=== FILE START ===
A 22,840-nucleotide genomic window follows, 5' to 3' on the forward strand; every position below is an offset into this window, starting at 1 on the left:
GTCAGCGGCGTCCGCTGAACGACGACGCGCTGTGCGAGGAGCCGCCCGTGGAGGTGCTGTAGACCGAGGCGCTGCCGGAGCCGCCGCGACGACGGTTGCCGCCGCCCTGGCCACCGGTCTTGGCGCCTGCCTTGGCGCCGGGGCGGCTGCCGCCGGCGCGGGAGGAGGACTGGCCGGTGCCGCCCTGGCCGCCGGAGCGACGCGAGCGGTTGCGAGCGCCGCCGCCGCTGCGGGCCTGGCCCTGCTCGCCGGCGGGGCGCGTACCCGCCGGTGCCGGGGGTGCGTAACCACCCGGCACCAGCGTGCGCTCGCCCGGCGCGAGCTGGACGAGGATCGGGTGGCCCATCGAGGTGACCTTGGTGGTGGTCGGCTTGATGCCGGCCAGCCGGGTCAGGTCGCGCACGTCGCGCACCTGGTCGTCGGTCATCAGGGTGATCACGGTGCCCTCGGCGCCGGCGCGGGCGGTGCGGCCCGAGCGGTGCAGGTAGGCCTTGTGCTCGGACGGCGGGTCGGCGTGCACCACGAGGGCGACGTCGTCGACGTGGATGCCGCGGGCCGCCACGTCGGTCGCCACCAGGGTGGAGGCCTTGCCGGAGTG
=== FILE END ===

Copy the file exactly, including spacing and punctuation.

A 22,840-nucleotide genomic window follows, 5' to 3' on the forward strand; every position below is an offset into this window, starting at 1 on the left:
GTCAGCGGCGTCCGCTGAACGACGACGCGCTGTGCGAGGAGCCGCCCGTGGAGGTGCTGTAGACCGAGGCGCTGCCGGAGCCGCCGCGACGACGGTTGCCGCCGCCCTGGCCACCGGTCTTGGCGCCTGCCTTGGCGCCGGGGCGGCTGCCGCCGGCGCGGGAGGAGGACTGGCCGGTGCCGCCCTGGCCGCCGGAGCGACGCGAGCGGTTGCGAGCGCCGCCGCCGCTGCGGGCCTGGCCCTGCTCGCCGGCGGGGCGCGTACCCGCCGGTGCCGGGGGTGCGTAACCACCCGGCACCAGCGTGCGCTCGCCCGGCGCGAGCTGGACGAGGATCGGGTGGCCCATCGAGGTGACCTTGGTGGTGGTCGGCTTGATGCCGGCCAGCCGGGTCAGGTCGCGCACGTCGCGCACCTGGTCGTCGGTCATCAGGGTGATCACGGTGCCCTCGGCGCCGGCGCGGGCGGTGCGGCCCGAGCGGTGCAGGTAGGCCTTGTGCTCGGACGGCGGGTCGGCGTGCACCACGAGGGCGACGTCGTCGACGTGGATGCCGCGGGCCGCCACGTCGGTCGCCACCAGGGTGGAGGCCTTGCCGGAGTG